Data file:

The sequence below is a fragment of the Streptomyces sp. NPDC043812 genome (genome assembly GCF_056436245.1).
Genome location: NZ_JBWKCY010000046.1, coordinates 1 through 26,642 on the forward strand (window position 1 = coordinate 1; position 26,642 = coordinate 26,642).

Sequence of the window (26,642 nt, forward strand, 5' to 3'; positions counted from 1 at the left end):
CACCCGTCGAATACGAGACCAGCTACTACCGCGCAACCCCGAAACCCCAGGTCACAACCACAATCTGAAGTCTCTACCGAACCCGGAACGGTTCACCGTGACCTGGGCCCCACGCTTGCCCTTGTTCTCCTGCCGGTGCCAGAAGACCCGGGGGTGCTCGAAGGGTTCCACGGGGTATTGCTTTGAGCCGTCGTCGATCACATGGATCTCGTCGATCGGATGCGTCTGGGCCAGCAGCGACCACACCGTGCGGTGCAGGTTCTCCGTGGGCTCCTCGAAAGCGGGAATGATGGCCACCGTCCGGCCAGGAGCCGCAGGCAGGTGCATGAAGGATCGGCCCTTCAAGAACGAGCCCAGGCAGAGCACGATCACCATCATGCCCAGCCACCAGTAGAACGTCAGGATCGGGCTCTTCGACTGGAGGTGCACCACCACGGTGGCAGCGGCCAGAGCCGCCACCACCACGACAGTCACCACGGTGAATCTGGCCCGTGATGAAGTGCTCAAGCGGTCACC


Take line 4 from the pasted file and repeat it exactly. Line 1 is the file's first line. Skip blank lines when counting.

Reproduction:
CACCCGTCGAATACGAGACCAGCTACTACCGCGCAACCCCGAAACCCCAGGTCACAACCACAATCTGAAGTCTCTACCGAACCCGGAACGGTTCACCGTGACCTGGGCCCCACGCTTGCCCTTGTTCTCCTGCCGGTGCCAGAAGACCCGGGGGTGCTCGAAGGGTTCCACGGGGTATTGCTTTGAGCCGTCGTCGATCACATGGATCTCGTCGATCGGATGCGTCTGGGCCAGCAGCGACCACACCGTGCGGTGCAGGTTCTCCGTGGGCTCCTCGAAAGCGGGAATGATGGCCACCGTCCGGCCAGGAGCCGCAGGCAGGTGCATGAAGGATCGGCCCTTCAAGAACGAGCCCAGGCAGAGCACGATCACCATCATGCCCAGCCACCAGTAGAACGTCAGGATCGGGCTCTTCGACTGGAGGTGCACCACCACGGTGGCAGCGGCCAGAGCCGCCACCACCACGACAGTCACCACGGTGAATCTGGCCCGTGATGAAGTGCTCAAGCGGTCACC